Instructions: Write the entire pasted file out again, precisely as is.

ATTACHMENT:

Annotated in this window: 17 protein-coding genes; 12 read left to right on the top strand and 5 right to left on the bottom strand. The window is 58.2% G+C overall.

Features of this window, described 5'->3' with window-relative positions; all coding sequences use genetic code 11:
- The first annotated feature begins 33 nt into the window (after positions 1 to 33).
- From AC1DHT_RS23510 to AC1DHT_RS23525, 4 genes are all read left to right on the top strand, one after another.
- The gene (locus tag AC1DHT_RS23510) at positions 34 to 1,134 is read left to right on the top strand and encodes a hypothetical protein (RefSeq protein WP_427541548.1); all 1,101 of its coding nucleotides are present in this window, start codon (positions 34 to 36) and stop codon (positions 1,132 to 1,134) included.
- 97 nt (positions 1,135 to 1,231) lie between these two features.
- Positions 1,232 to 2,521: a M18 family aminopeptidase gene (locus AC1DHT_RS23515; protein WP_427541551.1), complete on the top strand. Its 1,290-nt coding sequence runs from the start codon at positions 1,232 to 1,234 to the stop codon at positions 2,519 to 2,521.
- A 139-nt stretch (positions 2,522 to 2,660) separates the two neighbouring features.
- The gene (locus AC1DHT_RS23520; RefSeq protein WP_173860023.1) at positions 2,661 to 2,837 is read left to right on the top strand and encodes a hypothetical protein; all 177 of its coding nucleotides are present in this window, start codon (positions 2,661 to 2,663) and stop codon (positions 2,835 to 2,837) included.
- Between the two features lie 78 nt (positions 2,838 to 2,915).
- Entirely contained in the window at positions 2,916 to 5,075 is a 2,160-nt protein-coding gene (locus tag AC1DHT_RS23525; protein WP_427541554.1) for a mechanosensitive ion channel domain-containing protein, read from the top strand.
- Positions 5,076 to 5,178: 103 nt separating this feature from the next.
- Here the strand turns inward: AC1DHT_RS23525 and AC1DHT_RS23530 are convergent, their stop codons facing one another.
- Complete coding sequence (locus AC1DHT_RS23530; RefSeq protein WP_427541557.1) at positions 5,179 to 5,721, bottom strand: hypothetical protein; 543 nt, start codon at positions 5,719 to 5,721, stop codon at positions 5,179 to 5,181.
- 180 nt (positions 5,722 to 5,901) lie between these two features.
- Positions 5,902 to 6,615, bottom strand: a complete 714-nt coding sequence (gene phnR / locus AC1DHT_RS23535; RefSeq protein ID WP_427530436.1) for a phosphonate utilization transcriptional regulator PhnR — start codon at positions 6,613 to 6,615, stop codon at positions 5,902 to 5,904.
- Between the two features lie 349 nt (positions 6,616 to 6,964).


Annotated in this window: 17 protein-coding genes; 12 read left to right on the top strand and 5 right to left on the bottom strand. The window is 58.2% G+C overall.

Features of this window, described 5'->3' with window-relative positions; all coding sequences use genetic code 11:
- The first annotated feature begins 33 nt into the window (after positions 1 to 33).
- From AC1DHT_RS23510 to AC1DHT_RS23525, 4 genes are all read left to right on the top strand, one after another.
- The gene (locus tag AC1DHT_RS23510) at positions 34 to 1,134 is read left to right on the top strand and encodes a hypothetical protein (RefSeq protein WP_427541548.1); all 1,101 of its coding nucleotides are present in this window, start codon (positions 34 to 36) and stop codon (positions 1,132 to 1,134) included.
- 97 nt (positions 1,135 to 1,231) lie between these two features.
- Positions 1,232 to 2,521: a M18 family aminopeptidase gene (locus AC1DHT_RS23515; protein WP_427541551.1), complete on the top strand. Its 1,290-nt coding sequence runs from the start codon at positions 1,232 to 1,234 to the stop codon at positions 2,519 to 2,521.
- A 139-nt stretch (positions 2,522 to 2,660) separates the two neighbouring features.
- The gene (locus AC1DHT_RS23520; RefSeq protein WP_173860023.1) at positions 2,661 to 2,837 is read left to right on the top strand and encodes a hypothetical protein; all 177 of its coding nucleotides are present in this window, start codon (positions 2,661 to 2,663) and stop codon (positions 2,835 to 2,837) included.
- Between the two features lie 78 nt (positions 2,838 to 2,915).
- Entirely contained in the window at positions 2,916 to 5,075 is a 2,160-nt protein-coding gene (locus tag AC1DHT_RS23525; protein WP_427541554.1) for a mechanosensitive ion channel domain-containing protein, read from the top strand.
- Positions 5,076 to 5,178: 103 nt separating this feature from the next.
- Here the strand turns inward: AC1DHT_RS23525 and AC1DHT_RS23530 are convergent, their stop codons facing one another.
- Complete coding sequence (locus AC1DHT_RS23530; RefSeq protein WP_427541557.1) at positions 5,179 to 5,721, bottom strand: hypothetical protein; 543 nt, start codon at positions 5,719 to 5,721, stop codon at positions 5,179 to 5,181.
- 180 nt (positions 5,722 to 5,901) lie between these two features.
- Positions 5,902 to 6,615, bottom strand: a complete 714-nt coding sequence (gene phnR / locus AC1DHT_RS23535; RefSeq protein ID WP_427530436.1) for a phosphonate utilization transcriptional regulator PhnR — start codon at positions 6,613 to 6,615, stop codon at positions 5,902 to 5,904.
- Between the two features lie 349 nt (positions 6,616 to 6,964).